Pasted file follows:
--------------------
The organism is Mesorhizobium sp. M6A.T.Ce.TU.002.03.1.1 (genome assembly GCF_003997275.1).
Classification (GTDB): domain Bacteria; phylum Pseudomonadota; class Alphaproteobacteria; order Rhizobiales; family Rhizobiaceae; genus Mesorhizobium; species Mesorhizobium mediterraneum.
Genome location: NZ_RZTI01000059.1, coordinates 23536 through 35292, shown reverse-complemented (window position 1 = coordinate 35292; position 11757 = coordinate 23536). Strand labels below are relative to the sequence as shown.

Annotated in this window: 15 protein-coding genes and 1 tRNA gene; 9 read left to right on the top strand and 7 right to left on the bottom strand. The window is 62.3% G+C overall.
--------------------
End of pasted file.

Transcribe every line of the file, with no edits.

The organism is Mesorhizobium sp. M6A.T.Ce.TU.002.03.1.1 (genome assembly GCF_003997275.1).
Classification (GTDB): domain Bacteria; phylum Pseudomonadota; class Alphaproteobacteria; order Rhizobiales; family Rhizobiaceae; genus Mesorhizobium; species Mesorhizobium mediterraneum.
Genome location: NZ_RZTI01000059.1, coordinates 23536 through 35292, shown reverse-complemented (window position 1 = coordinate 35292; position 11757 = coordinate 23536). Strand labels below are relative to the sequence as shown.

Annotated in this window: 15 protein-coding genes and 1 tRNA gene; 9 read left to right on the top strand and 7 right to left on the bottom strand. The window is 62.3% G+C overall.